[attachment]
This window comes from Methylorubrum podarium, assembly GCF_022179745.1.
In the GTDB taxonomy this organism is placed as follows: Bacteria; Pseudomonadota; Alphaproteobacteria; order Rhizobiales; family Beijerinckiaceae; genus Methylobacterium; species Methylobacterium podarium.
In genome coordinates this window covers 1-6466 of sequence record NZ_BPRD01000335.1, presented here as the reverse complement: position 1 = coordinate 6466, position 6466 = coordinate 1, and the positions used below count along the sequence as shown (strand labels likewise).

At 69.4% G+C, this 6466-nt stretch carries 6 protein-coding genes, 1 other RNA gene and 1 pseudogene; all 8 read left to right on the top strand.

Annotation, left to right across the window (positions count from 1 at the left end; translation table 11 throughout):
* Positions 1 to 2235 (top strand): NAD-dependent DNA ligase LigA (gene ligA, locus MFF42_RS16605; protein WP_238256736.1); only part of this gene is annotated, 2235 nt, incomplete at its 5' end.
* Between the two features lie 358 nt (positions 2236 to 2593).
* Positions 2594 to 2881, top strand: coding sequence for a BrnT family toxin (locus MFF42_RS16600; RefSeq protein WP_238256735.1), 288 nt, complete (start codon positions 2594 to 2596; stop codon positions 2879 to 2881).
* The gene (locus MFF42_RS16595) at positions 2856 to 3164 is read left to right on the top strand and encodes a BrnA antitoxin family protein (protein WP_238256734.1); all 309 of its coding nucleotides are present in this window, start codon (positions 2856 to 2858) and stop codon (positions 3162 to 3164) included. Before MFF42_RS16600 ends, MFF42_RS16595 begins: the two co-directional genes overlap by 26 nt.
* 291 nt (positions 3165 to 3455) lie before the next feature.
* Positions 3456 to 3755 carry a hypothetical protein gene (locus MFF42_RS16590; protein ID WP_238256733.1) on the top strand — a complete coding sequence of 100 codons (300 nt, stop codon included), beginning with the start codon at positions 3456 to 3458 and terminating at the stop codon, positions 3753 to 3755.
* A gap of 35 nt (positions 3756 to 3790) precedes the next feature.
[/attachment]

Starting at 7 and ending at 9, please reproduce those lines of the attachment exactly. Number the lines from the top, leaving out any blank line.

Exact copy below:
* Between the two features lie 358 nt (positions 2236 to 2593).
* Positions 2594 to 2881, top strand: coding sequence for a BrnT family toxin (locus MFF42_RS16600; RefSeq protein WP_238256735.1), 288 nt, complete (start codon positions 2594 to 2596; stop codon positions 2879 to 2881).
* The gene (locus MFF42_RS16595) at positions 2856 to 3164 is read left to right on the top strand and encodes a BrnA antitoxin family protein (protein WP_238256734.1); all 309 of its coding nucleotides are present in this window, start codon (positions 2856 to 2858) and stop codon (positions 3162 to 3164) included. Before MFF42_RS16600 ends, MFF42_RS16595 begins: the two co-directional genes overlap by 26 nt.